Honbasho at Ryōgoku Kokugikan | Japan

Somewhere between Sapporo and Kyoto we stopped at a pay phone to inquire about rooms. Instead of showing up without a reservation, we’d try calling first and arrange something in advance. Unfortunately, in our streak of bad accommodation luck, we just couldn’t find anything available. Eventually, tired of getting laughed at, I asked someone at the other end of the line if they could suggest somewhere that wasn’t full. The answer: “try Osaka”.

Resolute to not try Osaka (we had already been there on a previous trip) and to not show up in Kyoto without a room, we changed our plans and headed for Tokyo instead. Our reasoning: it’s a much bigger city, and the chance of rooms being unavailable were slimmer. Our luck had turned, and we were able to find a room in our previous hotel without any problem.

So, back in Tokyo and having a weekend to blow, we had to find something to do. To Travis’ delight, we just happened to be in town for aki basho, one of the professional sumo tournament at the renowned Ryōgoku Kokugikan sumo hall. Having always wanted to attend one, Travis was determined to get tickets. It was a bit pricey, but I agreed to go along for the experience.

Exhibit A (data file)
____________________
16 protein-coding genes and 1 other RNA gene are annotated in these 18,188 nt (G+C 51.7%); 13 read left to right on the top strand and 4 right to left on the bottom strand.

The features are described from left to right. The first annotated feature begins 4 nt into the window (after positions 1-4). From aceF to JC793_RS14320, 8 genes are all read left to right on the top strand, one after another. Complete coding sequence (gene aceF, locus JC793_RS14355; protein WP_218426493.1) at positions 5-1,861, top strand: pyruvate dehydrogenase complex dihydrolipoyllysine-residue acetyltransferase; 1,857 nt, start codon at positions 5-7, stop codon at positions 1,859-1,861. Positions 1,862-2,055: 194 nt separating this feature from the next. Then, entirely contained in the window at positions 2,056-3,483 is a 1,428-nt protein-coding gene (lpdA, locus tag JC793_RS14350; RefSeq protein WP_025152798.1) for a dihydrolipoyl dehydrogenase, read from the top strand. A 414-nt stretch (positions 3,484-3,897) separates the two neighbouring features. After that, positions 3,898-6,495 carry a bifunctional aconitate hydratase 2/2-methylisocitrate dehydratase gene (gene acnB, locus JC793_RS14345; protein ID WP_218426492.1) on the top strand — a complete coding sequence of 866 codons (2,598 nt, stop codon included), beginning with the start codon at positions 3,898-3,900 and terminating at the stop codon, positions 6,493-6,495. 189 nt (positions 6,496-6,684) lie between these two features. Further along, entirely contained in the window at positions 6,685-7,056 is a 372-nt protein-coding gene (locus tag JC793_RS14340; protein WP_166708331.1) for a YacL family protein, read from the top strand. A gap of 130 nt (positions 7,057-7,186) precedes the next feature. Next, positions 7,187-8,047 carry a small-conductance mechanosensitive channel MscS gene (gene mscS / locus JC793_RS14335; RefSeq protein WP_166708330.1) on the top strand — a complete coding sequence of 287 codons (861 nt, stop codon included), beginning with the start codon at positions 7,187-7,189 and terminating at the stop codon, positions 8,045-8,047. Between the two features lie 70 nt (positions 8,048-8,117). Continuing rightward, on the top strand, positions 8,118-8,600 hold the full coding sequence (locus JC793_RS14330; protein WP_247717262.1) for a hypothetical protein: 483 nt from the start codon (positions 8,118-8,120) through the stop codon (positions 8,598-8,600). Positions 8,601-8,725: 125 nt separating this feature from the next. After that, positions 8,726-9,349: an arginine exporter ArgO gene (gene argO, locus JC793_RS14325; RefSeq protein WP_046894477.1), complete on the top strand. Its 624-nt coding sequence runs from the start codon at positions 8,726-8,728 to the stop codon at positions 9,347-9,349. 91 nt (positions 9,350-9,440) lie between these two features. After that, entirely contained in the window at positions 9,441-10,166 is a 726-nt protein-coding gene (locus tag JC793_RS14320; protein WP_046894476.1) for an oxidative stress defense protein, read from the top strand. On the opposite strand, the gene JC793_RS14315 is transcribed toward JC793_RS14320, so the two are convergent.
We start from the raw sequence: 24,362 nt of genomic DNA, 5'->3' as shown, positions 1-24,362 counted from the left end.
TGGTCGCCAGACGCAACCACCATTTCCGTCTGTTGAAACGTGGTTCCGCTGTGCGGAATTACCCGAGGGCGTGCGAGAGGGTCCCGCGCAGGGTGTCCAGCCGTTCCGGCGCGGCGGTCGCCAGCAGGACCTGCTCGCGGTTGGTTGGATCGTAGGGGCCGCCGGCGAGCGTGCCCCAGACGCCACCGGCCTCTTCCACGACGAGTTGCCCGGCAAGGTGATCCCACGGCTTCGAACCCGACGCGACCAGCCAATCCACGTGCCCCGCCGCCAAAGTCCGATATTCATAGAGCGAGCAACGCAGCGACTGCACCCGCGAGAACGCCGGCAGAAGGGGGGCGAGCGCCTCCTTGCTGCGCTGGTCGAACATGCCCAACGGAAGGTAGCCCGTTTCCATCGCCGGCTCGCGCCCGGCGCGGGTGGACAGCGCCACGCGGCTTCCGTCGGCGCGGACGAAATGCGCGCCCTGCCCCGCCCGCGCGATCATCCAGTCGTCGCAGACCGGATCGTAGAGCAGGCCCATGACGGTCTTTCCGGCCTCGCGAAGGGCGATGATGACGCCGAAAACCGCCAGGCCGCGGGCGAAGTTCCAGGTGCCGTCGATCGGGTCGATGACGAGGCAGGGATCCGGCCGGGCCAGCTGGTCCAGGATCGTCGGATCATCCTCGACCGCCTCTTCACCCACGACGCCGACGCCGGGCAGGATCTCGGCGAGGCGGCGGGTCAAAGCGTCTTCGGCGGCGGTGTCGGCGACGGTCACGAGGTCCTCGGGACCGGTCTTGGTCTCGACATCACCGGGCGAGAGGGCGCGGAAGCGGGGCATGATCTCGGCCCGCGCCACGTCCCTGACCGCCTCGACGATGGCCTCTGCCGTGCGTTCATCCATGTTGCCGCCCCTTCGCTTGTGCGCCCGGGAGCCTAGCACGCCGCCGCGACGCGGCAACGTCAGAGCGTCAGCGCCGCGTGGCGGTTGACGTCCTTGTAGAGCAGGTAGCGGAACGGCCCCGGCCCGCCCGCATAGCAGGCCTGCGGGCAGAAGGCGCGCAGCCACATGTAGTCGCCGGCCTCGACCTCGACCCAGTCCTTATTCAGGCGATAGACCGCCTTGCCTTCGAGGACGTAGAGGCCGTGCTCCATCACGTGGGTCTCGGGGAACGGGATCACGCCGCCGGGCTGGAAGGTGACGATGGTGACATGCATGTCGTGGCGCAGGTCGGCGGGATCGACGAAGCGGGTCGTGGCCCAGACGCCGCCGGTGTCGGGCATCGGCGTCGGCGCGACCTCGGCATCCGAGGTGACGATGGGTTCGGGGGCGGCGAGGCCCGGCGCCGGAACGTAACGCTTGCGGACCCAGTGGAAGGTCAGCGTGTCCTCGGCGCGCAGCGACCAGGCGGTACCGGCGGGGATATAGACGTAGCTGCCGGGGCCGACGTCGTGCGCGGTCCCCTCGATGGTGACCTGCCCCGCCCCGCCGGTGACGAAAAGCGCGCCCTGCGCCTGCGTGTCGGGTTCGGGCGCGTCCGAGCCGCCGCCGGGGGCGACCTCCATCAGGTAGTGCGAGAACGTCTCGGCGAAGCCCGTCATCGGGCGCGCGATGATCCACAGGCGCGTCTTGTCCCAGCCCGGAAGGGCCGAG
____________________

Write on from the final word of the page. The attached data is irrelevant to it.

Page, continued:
We decided to walk to the stadium instead of taking the trains (Travis having already secured tickets). On our way there, we detoured to the Matsuchiyama Shoden temple, a temple obsessed with daikons that I had really liked years ago. It was still as cute as ever.

temple details

daikon temple

Sumo tournaments lasts for 15 days, and every day is many hours long. Our tickets were for day 9, and we arrived in time for the later part of the day to catch the more important fights. Outside there were large crowds waiting for sumo contenders (in their yukatas and sandals) to come out of the hall. Inside, the place wasn’t packed but the energy was good.

murral
sumos in yukatas
at the sumo hall

I will not attempt to explain sumo, nor their strange rituals. But know that it is very much associated with Shinto (a Japanese religion) and that the mount on which they fight is sacred. The stuff that the wrestlers throw is salt, to purify the ring. There are many other cool rituals, such as the winner of a bout having to offer water to the next fighter, along with other things that I didn’t really understand.

What I liked most about watching sumo is that it’s easy to understand. It’s quick and obvious, and so it’s easy to get into even if you know nothing about it. And watching a very large man fly through the air was impressive. In all, I had a blast and I’m glad that I went!


in between combats
throwing salt





past winners
taking things down
crowd exit
ryogoku kokugikan
outside the hall

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About Magalie

Canadian girl living in Texas, off to see the world when she can!
This entry was posted in Asia, Japan, Post with photo, Post with video and tagged , . Bookmark the permalink.

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